2. Outdoor Pools
The Park Board outdoor pool system provides a wide breadth of destination pool experiences, from large ocean-adjacent lap pools to family oriented leisure pools. The outdoor pool recommendations emphasize facility revitalization, and seek to both improve geographic distribution and provide a balanced range of aquatic experiences throughout the system.
The 2001 Aquatic Services Review recommended that stand-alone neighbourhood scale outdoor pools be phased-out at the end of their functional lifespans and that future outdoor pools be co-located with indoor pools, the benefits of which are detailed in the 2011 Pool Assessment Study. VanSplash has expanded the scope of outdoor pools to include more innovative facilities, precedents of which demonstrate that larger, unique destination facilities can attract enough visits to warrant being considered as stand-alone facilities.
The 2017 recommendations for the Park Boardfs outdoor pool system are as follows:
2.1 Continue to invest in existing outdoor pools to keep them as unique City-wide (Destination) facilities within Vancouver. Revitalize existing outdoor pools including improving or replacing changing facilities, improving the provision of food and beverage services (addressed through Park Board Concession Strategy), adding hot tubs at larger pools, and improving deck areas to enhance the quality of experiences.
2.2 Provide a balance of recreation, fun, socializing and fitness, through a range of outdoor pool facilities and experiences.
2.3 Prioritize locating new outdoor pools to fill current service area gaps in south-central and south-east Vancouver. Provide a new co-located outdoor pool in South Vancouver, considering Killarney Community Centre or Marpole Community Centre as possible locations (VanSplash Appendix 2: Considerations for Locating a Co-Located Outdoor Pool in South Vancouver). The key attributes of each alternative are provided below.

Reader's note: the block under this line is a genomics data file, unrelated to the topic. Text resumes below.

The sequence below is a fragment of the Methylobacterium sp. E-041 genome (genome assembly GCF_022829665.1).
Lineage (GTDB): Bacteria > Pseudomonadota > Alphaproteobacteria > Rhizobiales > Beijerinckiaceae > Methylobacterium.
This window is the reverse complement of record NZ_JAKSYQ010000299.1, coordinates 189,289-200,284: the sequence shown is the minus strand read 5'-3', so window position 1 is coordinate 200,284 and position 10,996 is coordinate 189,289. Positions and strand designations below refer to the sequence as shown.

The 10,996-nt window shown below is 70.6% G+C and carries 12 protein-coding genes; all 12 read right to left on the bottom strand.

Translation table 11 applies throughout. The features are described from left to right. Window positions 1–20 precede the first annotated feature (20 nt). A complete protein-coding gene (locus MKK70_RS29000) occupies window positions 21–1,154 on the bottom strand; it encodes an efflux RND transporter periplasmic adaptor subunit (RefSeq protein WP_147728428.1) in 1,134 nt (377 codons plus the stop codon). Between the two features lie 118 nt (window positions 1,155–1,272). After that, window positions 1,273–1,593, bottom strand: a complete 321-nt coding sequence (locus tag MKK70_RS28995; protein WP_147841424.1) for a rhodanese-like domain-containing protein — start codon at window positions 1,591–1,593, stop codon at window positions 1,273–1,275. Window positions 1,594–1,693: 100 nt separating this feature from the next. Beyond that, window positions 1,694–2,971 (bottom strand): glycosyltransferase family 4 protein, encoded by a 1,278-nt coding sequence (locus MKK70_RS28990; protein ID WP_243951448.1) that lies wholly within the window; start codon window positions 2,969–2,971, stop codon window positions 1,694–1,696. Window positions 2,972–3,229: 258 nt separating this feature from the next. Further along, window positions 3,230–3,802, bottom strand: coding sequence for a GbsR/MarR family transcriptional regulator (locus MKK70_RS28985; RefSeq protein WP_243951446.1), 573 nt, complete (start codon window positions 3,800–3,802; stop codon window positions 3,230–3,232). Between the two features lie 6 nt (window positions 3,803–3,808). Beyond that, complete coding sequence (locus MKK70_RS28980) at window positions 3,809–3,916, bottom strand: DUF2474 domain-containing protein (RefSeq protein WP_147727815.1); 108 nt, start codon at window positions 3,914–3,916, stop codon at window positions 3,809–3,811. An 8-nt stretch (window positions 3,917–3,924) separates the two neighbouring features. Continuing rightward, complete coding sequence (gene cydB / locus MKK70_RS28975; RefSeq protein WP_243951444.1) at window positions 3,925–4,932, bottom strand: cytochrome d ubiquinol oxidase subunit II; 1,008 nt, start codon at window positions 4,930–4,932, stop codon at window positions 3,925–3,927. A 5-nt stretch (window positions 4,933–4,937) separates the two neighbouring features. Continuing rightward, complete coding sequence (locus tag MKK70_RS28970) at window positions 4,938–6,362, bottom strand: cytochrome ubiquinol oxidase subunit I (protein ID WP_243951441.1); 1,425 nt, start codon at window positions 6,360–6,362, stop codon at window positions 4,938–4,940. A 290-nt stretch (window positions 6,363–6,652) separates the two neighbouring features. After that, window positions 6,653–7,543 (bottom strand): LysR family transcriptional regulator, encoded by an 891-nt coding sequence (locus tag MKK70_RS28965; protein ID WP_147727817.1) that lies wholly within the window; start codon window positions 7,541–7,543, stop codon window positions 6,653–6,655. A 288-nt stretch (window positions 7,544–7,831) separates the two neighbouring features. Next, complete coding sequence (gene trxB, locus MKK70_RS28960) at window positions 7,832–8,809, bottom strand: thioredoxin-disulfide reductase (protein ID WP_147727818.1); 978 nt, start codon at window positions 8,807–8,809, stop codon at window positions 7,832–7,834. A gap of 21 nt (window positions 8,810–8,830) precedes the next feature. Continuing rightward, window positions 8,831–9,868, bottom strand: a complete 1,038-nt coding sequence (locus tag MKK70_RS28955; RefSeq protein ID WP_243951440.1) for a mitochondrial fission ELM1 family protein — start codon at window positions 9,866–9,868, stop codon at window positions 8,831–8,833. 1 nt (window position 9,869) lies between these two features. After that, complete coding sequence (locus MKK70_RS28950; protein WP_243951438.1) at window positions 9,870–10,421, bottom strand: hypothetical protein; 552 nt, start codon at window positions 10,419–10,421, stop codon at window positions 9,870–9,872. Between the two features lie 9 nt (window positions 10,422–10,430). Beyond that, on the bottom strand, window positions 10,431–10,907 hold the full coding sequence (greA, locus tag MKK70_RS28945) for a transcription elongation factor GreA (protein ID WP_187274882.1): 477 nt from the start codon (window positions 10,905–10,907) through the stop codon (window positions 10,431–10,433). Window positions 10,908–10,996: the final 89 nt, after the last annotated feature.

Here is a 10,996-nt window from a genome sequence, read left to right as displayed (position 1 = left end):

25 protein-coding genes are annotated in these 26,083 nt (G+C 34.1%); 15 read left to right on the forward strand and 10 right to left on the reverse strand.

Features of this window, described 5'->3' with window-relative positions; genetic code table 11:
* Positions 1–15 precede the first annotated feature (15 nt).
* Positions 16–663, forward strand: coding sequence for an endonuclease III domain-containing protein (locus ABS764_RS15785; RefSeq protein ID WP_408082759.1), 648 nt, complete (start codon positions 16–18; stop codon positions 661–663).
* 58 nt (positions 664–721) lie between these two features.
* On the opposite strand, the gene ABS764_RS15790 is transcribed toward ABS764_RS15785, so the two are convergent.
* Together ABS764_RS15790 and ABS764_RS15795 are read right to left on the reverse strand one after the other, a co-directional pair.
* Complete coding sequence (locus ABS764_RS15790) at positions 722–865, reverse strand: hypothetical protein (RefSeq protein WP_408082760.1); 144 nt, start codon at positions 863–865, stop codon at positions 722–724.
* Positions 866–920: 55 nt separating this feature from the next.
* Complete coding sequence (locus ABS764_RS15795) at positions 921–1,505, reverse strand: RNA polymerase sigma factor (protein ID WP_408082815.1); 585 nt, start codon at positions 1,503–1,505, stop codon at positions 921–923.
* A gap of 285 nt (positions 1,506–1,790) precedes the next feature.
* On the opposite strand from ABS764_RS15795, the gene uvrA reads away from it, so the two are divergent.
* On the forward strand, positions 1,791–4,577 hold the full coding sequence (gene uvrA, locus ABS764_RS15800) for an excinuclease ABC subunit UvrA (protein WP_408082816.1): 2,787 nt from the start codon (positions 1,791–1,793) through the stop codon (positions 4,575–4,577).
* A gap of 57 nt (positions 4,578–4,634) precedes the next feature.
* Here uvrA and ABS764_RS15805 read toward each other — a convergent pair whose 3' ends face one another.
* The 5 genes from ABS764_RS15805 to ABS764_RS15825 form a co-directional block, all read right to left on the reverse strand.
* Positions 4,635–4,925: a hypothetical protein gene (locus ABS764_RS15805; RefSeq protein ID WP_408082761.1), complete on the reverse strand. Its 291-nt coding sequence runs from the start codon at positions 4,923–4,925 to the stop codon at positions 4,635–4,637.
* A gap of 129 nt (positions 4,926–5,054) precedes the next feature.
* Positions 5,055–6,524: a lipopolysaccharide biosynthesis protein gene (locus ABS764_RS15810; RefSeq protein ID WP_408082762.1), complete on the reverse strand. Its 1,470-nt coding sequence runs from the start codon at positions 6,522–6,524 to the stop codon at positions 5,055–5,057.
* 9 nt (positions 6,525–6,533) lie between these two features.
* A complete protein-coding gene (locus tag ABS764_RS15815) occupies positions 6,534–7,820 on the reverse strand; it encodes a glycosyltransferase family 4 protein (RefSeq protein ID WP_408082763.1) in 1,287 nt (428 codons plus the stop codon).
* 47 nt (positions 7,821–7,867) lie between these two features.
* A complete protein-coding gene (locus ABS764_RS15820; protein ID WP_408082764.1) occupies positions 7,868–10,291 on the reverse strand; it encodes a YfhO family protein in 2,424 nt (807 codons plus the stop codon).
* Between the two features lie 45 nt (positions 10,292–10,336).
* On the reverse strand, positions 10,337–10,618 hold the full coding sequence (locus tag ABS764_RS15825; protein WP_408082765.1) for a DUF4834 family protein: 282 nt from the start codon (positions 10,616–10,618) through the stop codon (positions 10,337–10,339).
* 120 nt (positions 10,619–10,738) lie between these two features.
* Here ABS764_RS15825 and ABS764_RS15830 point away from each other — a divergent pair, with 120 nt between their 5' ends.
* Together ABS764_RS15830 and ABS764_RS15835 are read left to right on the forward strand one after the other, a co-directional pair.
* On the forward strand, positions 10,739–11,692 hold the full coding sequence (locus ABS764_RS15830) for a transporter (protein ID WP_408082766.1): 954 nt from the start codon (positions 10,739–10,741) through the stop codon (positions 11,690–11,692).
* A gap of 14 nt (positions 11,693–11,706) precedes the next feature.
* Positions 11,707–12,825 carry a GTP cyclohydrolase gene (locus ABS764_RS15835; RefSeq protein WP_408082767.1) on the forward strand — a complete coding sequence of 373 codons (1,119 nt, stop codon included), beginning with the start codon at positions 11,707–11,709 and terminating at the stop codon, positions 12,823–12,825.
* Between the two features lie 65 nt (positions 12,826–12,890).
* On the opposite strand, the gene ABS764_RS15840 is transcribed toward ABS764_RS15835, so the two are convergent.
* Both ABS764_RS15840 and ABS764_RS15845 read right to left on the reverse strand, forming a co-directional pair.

Option 1: Co-located at Killarney Community Centre in Killarney Park
A co-located pool at Killarney Community Centre in Killarney Park fulfills all colocation criteria, including:
– Providing co-located services with the community centre, arena, and indoor pool, and providing opportunities to explore outdoor aquatic programming in conjunction with the new Killarney Seniors Centre – Providing design efficiencies for access and change-room facilities; and – Providing aquatic staffing and energy operational efficiencies.
The nearest outdoor pool for southeast Vancouver residents is located in Burnaby’s Central Park, which is 2.5km away, offers limited public access, and does not have a leisure tank. This is a possible short-term initiative.
Option 2: Co-located with Marpole Community Centre in Oak Park
A co-located pool at Marpole Community Centre in Oak Park provides the steadily growing and densifying neighbourhood with a much needed recreational amenity and access to aquatic services. Addressed within the Marpole Community Plan and adjacent Cambie Corridor Planning area, the population in this area is expected to increase significantly. This location meets service co-location and reception staff operational efficiencies. The nearest pool is Maple Grove leisure pool, which is 3km away from the existing Community Centre and does not offer opportunities for fitness swimming. Pool construction could occur as part of the Community Centre renewal.